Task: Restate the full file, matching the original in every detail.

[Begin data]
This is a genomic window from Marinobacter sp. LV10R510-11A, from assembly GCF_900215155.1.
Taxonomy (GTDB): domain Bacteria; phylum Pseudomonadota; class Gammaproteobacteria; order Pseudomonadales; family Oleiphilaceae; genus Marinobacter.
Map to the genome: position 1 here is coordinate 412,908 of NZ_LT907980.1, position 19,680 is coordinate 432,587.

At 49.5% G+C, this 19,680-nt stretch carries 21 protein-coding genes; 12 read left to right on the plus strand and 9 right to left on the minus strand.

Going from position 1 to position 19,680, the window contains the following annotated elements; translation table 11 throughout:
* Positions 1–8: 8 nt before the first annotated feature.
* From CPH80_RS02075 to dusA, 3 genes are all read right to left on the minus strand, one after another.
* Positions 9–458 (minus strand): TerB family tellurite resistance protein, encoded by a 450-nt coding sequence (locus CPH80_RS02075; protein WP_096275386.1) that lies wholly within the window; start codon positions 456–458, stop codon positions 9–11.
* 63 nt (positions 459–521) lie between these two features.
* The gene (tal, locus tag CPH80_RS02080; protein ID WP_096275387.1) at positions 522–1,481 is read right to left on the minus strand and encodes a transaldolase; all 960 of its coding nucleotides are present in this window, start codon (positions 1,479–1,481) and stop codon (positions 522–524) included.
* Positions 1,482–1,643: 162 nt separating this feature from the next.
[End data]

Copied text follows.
This is a genomic window from Marinobacter sp. LV10R510-11A, from assembly GCF_900215155.1.
Taxonomy (GTDB): domain Bacteria; phylum Pseudomonadota; class Gammaproteobacteria; order Pseudomonadales; family Oleiphilaceae; genus Marinobacter.
Map to the genome: position 1 here is coordinate 412,908 of NZ_LT907980.1, position 19,680 is coordinate 432,587.

At 49.5% G+C, this 19,680-nt stretch carries 21 protein-coding genes; 12 read left to right on the plus strand and 9 right to left on the minus strand.

Going from position 1 to position 19,680, the window contains the following annotated elements; translation table 11 throughout:
* Positions 1–8: 8 nt before the first annotated feature.
* From CPH80_RS02075 to dusA, 3 genes are all read right to left on the minus strand, one after another.
* Positions 9–458 (minus strand): TerB family tellurite resistance protein, encoded by a 450-nt coding sequence (locus CPH80_RS02075; protein WP_096275386.1) that lies wholly within the window; start codon positions 456–458, stop codon positions 9–11.
* 63 nt (positions 459–521) lie between these two features.
* The gene (tal, locus tag CPH80_RS02080; protein ID WP_096275387.1) at positions 522–1,481 is read right to left on the minus strand and encodes a transaldolase; all 960 of its coding nucleotides are present in this window, start codon (positions 1,479–1,481) and stop codon (positions 522–524) included.
* Positions 1,482–1,643: 162 nt separating this feature from the next.